He found answers in a series of management courses from Bob Greenwood, and found innovative business ideas as a member of a ProShop management group.

Randy Janzen checks fluids on a GMC Sierra 4x4.

Randy Janzen checks fluids on a GMC Sierra 4×4.

Eventually George retired, and Jeff and Richard purchased controlling shares of the company.

The processes they implemented touched every aspect of the business, from technical training to customer retention.

“We incorporate so many new ideas in our shop, always trying to adapt and adapt and adapt, that sometimes my guys are like, ‘OK, when are we going to stay still for a minute or two?’ I understand what they mean. But the way I look at it, it never hurts to learn about the latest technology.”

He says he never brings in a new system without doing his homework first.

“None of these are my ideas. I’ve picked them up from other places. They work if you’re disciplined enough to insist on doing them,” he says.

Eric Sawatzky does an oil change on a 2002 VW Jetta.

Eric Sawatzky does an oil change on a 2002 VW Jetta.

He’s always had a very progressive approach to building shop skills and offering his customers the most competent service in the aftermarket. That includes investing in ongoing training and the electronic tools to help his techs do the job properly. And, of course, he has learned to charge fairly for his shop’s expertise.

“We don’t take ‘quick peeks’ anymore,” he says. “We do diagnostic inspections. And we charge for that. You have to. We have to hook up electronic equipment, we have to take the vehicle for a drive, we have to have an experienced tech on the job, and it’s going to take time. A lot of people don’t understand what it takes to diagnose a problem vehicle.”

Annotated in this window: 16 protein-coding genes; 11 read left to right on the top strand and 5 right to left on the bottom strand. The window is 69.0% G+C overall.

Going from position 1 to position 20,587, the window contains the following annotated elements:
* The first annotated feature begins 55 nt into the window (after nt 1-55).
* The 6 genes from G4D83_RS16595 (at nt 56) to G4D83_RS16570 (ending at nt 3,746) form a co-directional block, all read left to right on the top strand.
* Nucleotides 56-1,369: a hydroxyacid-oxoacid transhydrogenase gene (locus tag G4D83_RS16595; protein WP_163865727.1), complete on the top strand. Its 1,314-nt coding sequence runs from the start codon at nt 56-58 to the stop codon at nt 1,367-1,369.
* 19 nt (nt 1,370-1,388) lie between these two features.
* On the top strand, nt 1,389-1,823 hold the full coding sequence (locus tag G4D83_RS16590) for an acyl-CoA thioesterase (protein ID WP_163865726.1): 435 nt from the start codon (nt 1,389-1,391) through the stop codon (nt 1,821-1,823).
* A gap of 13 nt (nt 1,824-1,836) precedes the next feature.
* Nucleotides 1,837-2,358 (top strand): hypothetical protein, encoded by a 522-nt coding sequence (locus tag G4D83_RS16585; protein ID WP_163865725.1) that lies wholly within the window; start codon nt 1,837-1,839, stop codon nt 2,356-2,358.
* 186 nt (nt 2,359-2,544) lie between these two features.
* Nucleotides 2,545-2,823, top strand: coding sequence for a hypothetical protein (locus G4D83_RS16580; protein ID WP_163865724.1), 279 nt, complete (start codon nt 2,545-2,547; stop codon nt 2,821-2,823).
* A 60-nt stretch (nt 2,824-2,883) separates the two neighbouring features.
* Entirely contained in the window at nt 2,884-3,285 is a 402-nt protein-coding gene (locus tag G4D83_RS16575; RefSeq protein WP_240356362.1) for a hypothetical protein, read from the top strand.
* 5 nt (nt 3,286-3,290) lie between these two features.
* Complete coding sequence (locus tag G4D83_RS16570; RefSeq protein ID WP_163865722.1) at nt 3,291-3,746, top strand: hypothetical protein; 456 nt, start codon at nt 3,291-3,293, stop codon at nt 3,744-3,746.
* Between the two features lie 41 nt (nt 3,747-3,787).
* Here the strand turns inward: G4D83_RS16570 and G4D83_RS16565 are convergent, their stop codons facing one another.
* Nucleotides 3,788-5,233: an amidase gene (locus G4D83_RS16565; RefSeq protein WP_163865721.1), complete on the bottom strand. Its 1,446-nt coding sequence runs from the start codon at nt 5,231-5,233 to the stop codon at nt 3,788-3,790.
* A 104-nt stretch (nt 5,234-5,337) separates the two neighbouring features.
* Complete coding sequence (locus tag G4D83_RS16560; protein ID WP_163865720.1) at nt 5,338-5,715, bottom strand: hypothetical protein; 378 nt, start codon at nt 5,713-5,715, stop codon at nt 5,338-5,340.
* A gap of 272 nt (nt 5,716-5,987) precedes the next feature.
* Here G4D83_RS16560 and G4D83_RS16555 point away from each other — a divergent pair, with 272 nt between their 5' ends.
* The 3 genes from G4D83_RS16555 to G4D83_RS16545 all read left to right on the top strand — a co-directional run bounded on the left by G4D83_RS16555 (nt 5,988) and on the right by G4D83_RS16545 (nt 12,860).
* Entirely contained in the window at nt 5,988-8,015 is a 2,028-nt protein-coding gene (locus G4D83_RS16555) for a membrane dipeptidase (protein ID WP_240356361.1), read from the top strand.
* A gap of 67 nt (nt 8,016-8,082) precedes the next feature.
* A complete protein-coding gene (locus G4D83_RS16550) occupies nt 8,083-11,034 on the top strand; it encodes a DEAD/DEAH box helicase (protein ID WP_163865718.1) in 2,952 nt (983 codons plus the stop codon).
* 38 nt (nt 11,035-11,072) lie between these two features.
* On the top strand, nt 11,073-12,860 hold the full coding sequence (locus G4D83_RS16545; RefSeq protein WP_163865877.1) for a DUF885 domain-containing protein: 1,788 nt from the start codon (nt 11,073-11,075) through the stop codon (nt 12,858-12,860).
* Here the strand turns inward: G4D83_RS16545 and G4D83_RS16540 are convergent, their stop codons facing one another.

In some ways, he says, the price goes hand-in-hand with the competence they offer.

“If you go to a nice fancy restaurant, you expect to pay more than you would at a McDonald’s drive through. You’re getting more for your money.”

The processes that are put in place support the end goal of meeting his customers’ needs.

“People are surprised to hear that we have four service advisors for five technicians,” he says. “But if you’re really looking after the client, it takes a lot of manpower.”

He has a yearly review with each of his guys and a monthly staff meeting to discuss what’s working and what’s not.

No doubt those meetings will focus on the new workflow system once that is up and running.

Rheal Michaud works the tire-changer.

Rheal Michaud works the tire-changer.

“It’ll be a huge change, losing the workflow rack that everyone’s so used to,” he says. “But it’s the next step toward going paperless. I don’t want to go into this halfway. It’s inspections first, and then paperless as the next step.”

He’ll be watching the results carefully.

“If productivity increases the way I expect it will, this will pay for itself very quickly,” he says. “I know productivity will go down for the first six months to a year. I get that. You have to allow for that. But if it doesn’t increase in time, it won’t continue to be around.”

It’s all part of making sure George Rempel Auto Service continues to ride the wave of technology.

“In Europe, they’re way ahead of us. If we want the automotive repair industry to have a good name, we have to be aggressive about technology,” he says. “We have to be seen to be leading the way.”

Allan Janssen is the editor of CARS magazine. You can reach him at 416-614-5814 or